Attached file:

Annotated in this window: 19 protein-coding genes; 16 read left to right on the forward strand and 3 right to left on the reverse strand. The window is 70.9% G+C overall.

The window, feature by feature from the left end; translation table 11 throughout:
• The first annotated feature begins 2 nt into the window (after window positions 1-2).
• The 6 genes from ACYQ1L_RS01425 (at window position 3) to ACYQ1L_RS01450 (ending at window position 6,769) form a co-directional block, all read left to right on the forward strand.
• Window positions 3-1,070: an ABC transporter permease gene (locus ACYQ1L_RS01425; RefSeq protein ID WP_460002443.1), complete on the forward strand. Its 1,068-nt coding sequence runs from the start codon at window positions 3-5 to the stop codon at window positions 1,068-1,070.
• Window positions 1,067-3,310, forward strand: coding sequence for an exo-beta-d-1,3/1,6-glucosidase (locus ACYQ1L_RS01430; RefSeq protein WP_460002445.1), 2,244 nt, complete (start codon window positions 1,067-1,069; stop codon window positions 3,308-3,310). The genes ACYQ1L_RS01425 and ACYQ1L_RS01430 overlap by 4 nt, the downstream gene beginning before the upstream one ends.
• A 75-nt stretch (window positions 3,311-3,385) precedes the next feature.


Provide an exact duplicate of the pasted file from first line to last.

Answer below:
Annotated in this window: 19 protein-coding genes; 16 read left to right on the forward strand and 3 right to left on the reverse strand. The window is 70.9% G+C overall.

The window, feature by feature from the left end; translation table 11 throughout:
• The first annotated feature begins 2 nt into the window (after window positions 1-2).
• The 6 genes from ACYQ1L_RS01425 (at window position 3) to ACYQ1L_RS01450 (ending at window position 6,769) form a co-directional block, all read left to right on the forward strand.
• Window positions 3-1,070: an ABC transporter permease gene (locus ACYQ1L_RS01425; RefSeq protein ID WP_460002443.1), complete on the forward strand. Its 1,068-nt coding sequence runs from the start codon at window positions 3-5 to the stop codon at window positions 1,068-1,070.
• Window positions 1,067-3,310, forward strand: coding sequence for an exo-beta-d-1,3/1,6-glucosidase (locus ACYQ1L_RS01430; RefSeq protein WP_460002445.1), 2,244 nt, complete (start codon window positions 1,067-1,069; stop codon window positions 3,308-3,310). The genes ACYQ1L_RS01425 and ACYQ1L_RS01430 overlap by 4 nt, the downstream gene beginning before the upstream one ends.
• A 75-nt stretch (window positions 3,311-3,385) precedes the next feature.